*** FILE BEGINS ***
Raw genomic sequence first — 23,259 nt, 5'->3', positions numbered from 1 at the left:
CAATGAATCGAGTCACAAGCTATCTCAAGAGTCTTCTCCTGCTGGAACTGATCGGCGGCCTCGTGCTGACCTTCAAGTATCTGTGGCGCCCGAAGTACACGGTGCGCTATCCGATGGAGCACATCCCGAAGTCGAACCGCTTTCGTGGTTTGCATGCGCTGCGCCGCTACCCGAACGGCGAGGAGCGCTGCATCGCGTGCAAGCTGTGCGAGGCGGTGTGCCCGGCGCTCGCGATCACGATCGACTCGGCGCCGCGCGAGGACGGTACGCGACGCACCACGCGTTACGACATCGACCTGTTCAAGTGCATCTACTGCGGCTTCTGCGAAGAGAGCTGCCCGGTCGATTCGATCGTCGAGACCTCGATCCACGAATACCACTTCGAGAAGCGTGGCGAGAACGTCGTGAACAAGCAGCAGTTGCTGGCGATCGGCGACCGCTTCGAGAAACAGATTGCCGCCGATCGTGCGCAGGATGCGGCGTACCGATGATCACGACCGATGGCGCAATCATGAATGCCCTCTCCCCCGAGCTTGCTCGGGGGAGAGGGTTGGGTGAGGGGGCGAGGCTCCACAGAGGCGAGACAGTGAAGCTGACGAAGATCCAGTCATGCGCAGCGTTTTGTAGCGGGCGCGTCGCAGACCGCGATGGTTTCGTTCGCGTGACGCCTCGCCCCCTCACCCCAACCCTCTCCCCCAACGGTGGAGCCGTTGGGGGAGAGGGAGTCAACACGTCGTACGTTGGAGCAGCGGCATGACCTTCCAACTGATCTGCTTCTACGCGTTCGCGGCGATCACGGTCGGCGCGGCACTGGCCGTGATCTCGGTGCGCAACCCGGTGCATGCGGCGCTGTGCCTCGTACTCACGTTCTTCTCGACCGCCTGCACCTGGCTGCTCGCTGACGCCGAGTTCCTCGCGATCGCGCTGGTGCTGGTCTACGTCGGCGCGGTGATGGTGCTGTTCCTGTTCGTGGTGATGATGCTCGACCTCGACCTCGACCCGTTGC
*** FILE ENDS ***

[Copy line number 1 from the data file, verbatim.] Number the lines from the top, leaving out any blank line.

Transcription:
Raw genomic sequence first — 23,259 nt, 5'->3', positions numbered from 1 at the left: